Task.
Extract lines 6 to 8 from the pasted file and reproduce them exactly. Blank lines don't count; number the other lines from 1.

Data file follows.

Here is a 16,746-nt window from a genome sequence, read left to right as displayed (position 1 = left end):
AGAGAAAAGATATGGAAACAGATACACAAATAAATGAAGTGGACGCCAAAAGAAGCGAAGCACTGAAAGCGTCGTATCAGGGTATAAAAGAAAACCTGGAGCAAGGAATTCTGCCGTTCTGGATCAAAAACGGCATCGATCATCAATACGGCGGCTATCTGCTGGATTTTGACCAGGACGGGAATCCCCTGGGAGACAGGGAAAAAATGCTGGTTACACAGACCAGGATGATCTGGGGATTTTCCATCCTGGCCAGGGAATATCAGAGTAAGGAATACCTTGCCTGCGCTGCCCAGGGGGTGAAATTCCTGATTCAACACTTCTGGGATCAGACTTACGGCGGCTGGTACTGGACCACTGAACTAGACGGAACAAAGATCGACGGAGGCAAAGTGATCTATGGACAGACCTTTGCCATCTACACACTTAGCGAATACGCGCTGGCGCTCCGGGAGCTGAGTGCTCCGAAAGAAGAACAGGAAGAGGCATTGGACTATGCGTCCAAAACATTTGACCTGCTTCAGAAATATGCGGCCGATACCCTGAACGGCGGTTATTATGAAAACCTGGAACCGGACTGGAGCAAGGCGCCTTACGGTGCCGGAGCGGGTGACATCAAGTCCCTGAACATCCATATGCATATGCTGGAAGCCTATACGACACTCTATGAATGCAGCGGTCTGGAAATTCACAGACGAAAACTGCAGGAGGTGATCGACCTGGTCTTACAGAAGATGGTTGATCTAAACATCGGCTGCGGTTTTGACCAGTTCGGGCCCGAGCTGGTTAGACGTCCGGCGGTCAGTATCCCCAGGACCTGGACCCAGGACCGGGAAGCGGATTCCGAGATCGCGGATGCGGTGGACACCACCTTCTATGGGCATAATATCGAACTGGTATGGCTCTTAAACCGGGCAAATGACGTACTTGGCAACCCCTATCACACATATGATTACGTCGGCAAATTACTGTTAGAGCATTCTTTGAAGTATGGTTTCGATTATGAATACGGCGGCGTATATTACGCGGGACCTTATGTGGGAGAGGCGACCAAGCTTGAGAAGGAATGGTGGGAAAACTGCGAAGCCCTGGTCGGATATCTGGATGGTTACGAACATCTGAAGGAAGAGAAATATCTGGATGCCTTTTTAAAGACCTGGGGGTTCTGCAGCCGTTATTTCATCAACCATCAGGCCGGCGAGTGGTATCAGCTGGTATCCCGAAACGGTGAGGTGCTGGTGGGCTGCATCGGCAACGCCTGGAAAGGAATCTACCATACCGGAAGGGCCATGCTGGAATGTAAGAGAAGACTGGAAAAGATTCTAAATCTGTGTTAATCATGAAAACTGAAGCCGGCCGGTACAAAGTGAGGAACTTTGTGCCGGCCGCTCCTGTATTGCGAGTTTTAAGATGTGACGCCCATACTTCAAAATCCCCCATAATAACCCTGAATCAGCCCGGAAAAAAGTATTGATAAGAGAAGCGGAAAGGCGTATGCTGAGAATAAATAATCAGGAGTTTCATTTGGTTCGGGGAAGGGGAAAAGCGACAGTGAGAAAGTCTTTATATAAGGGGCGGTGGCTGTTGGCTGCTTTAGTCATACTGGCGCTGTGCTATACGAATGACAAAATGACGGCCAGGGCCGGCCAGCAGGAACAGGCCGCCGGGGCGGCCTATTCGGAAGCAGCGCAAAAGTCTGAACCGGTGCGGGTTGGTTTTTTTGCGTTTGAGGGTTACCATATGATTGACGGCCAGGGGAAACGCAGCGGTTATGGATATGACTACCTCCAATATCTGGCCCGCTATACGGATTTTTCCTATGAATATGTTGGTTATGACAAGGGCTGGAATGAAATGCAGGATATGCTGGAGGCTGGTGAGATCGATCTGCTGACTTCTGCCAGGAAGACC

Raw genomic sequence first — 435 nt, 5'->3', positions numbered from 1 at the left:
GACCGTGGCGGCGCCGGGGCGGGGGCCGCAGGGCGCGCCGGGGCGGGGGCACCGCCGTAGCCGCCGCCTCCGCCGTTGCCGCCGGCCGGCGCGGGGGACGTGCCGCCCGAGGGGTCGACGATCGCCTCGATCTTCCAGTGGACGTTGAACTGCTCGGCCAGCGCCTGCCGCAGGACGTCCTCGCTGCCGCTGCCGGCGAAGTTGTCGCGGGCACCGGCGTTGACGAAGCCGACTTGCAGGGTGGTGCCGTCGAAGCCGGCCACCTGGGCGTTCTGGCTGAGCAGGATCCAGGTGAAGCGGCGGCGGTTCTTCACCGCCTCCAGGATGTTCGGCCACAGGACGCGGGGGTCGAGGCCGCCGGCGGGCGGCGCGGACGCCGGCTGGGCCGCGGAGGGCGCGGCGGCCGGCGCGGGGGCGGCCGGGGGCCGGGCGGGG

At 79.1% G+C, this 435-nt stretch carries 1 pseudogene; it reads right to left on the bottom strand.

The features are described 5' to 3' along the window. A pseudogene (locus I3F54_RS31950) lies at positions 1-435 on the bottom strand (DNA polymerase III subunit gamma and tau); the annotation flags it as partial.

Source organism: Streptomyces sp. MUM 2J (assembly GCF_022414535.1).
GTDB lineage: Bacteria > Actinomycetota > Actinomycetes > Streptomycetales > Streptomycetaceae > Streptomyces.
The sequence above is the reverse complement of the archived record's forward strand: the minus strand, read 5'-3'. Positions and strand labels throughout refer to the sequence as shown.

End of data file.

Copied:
The features are described 5' to 3' along the window. A pseudogene (locus I3F54_RS31950) lies at positions 1-435 on the bottom strand (DNA polymerase III subunit gamma and tau); the annotation flags it as partial.

Source organism: Streptomyces sp. MUM 2J (assembly GCF_022414535.1).
GTDB lineage: Bacteria > Actinomycetota > Actinomycetes > Streptomycetales > Streptomycetaceae > Streptomyces.